Playing for Team USA at the Worlds, Pothier found himself in a similar role to that which he occupied in Washington. He was the oldest and most experienced blueliner on a very young American blueline corps. He played about 30 minutes a night, played in all situations and was very steady, heady and poised with and without the puck. And we weren’t the only ones who thought so.
“He had a terrific tournament,” said Team USA head coach Mike Sullivan, minutes after the Americans were eliminated in a heartbreaking shootout loss to Finland. “I thought he was our best defenseman. He played a lot of minutes for us, he quarterbacked our power play, he was playing against the other team’s top players, we played him in every situation and I thought he really responded. Not to mention he provided an element of leadership for our team. He’s just a good person and a great competitor and I thought he had a real good tournament for us.”
For his part, the Moscow experience was great for Pothier as well.
“It was a real great experience for me,” he exudes. “Unfortunately I’ve never been able to play any international hockey or USA Hockey, so that was the first time I was able to wear the stars and stripes. To do it the way we did it, I thought was great. We had a young team that overachieved. We had a great game with Finland. It could have gone either way at the end there, and unfortunately we came up a few inches short. I think the guys are really proud of the way we played and they’re looking forward to another opportunity next year.”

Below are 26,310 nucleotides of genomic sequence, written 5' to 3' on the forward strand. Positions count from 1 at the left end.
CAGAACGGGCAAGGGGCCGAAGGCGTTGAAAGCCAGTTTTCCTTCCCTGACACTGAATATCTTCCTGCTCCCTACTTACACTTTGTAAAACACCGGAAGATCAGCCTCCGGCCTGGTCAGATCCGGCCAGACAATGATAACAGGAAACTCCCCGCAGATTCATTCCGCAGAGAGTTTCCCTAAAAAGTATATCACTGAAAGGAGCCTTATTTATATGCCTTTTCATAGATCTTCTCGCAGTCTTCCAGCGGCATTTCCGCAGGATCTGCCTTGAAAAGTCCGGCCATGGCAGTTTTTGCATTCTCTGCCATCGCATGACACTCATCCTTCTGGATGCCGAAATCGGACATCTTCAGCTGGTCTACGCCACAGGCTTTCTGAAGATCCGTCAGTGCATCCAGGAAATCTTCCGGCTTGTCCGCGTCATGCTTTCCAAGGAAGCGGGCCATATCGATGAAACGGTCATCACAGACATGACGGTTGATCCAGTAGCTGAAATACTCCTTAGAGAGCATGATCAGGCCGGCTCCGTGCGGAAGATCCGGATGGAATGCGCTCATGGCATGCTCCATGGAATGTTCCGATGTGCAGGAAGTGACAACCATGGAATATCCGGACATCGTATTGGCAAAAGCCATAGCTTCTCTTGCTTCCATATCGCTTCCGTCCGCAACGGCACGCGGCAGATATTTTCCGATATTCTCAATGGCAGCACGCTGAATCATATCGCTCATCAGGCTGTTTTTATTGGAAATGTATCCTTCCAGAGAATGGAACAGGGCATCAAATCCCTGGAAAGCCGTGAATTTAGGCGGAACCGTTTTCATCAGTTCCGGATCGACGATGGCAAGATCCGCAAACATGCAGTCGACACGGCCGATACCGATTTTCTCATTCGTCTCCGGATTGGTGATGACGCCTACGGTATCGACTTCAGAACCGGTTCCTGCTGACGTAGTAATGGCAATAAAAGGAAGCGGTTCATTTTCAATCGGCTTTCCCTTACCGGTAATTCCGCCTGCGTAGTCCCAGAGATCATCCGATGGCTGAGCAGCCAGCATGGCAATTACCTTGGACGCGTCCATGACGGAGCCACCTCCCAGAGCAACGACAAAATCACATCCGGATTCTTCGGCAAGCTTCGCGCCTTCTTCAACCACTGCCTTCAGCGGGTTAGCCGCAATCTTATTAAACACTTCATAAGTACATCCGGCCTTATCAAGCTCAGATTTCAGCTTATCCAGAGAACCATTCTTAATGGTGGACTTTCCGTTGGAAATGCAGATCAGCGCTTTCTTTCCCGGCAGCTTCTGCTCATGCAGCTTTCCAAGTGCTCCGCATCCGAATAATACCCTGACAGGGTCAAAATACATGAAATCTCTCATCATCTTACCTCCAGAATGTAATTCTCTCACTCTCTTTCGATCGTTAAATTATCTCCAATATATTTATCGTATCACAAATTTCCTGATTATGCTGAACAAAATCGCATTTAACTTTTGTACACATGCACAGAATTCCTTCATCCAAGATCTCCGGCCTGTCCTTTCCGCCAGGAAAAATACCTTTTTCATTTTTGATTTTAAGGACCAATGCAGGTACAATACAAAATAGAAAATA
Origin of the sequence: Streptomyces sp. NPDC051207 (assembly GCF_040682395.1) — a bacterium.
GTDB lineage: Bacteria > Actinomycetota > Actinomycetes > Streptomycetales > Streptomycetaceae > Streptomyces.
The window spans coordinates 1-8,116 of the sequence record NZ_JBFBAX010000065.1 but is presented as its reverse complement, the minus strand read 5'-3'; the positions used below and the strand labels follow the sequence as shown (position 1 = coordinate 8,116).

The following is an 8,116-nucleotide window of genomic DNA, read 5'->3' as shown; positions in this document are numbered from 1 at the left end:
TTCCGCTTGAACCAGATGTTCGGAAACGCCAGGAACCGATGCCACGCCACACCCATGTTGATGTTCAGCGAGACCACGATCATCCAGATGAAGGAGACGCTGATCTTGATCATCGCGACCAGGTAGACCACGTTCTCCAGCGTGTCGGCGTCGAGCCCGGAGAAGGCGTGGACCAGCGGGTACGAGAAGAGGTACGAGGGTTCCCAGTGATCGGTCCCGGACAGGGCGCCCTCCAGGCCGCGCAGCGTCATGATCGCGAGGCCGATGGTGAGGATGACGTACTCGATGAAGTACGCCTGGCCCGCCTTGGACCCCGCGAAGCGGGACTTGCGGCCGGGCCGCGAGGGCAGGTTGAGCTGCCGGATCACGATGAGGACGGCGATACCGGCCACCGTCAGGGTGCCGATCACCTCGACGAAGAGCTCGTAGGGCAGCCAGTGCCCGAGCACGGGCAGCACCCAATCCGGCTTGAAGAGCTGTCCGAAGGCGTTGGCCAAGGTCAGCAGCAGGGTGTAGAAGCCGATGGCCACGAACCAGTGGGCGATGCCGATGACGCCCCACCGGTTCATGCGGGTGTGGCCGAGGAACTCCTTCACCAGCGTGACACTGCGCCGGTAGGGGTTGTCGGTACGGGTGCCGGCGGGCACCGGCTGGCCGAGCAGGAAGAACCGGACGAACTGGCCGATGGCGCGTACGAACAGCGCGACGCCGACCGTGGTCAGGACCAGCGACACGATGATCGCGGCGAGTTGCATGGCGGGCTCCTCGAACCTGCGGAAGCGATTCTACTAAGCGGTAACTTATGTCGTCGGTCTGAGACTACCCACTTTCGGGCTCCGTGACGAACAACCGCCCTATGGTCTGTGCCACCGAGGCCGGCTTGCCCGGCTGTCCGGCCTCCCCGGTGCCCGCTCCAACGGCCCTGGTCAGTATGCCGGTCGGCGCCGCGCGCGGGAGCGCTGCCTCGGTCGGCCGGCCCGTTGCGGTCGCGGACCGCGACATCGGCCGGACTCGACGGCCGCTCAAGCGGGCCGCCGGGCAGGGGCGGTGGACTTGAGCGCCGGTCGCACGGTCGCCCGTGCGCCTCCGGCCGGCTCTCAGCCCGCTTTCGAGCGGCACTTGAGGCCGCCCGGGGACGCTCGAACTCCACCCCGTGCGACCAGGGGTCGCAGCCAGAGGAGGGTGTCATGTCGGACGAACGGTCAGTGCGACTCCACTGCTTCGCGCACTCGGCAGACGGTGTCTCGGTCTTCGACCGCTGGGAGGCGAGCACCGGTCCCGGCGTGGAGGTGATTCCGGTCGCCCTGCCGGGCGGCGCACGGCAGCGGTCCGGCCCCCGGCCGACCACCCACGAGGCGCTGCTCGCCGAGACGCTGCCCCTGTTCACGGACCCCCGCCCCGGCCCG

In a perfect world, Pothier will be playing for Washington in the Stanley Cup playoffs next spring while some other American-born blueliner assumes his role as the go-to guy on the Team USA backline. Regardless of when he next represents his country, Pothier played an important role in providing leadership and helping along some promising young American defensemen this spring.
“I love the direction that USA Hockey is going in right now,” he says. “That development program makes players so equipped and so ready not only to play college hockey, but to play in the NHL. Guys like Jack Johnson and Erik Johnson, these kids can play the game and they’re 18 and 19 years old. It just blows me away. If you take a bunch of kids when they’re 16 and 17 for a five-year period and grow them up together and teach them that it’s not all right to lose, teach them a winning mindset and pour great stuff into them, it’s inevitable that you’re going to have a winning recipe come 2010. Whether it’s that Olympics or the next one, you’re going to have a real competitive team.”
Pothier is also happy with the direction in which the Capitals’ defense is headed.
“We’re improving every game,” he says. “We’re all learning. We’re a pretty young group of defensemen, including myself. As far as age, I’m a little bit older than some of the guys but the amount of games I’ve played [in the NHL] isn’t really a ton. We’re learning. It’s just a matter of getting the experience and getting the games in us and as we continue to get those games and get fine tuned by the coaches on gaps and other points of sound defensive hockey, we’re going to get better every game.”
After signing with Washington last summer, Pothier and his family settled into a house in the area. The clan is spending its summer in the area, enjoying some of the local attractions and cultural hotspots. But he’s also busy working on making himself a better hockey player.
“I’ll be taking in the local summer and doing things with my family and kids,” he says. “On the same note, I’ll be here quite a bit at the Kettler facility. I will be here a few hours every day preparing and working and trying to make myself better for next year. I am trying to get quicker and a little bit bigger. And hopefully some smarts come in there, too.”
The Caps are happy with Pothier as is, but they won’t complain if he shows up a shade smarter in 2007-08.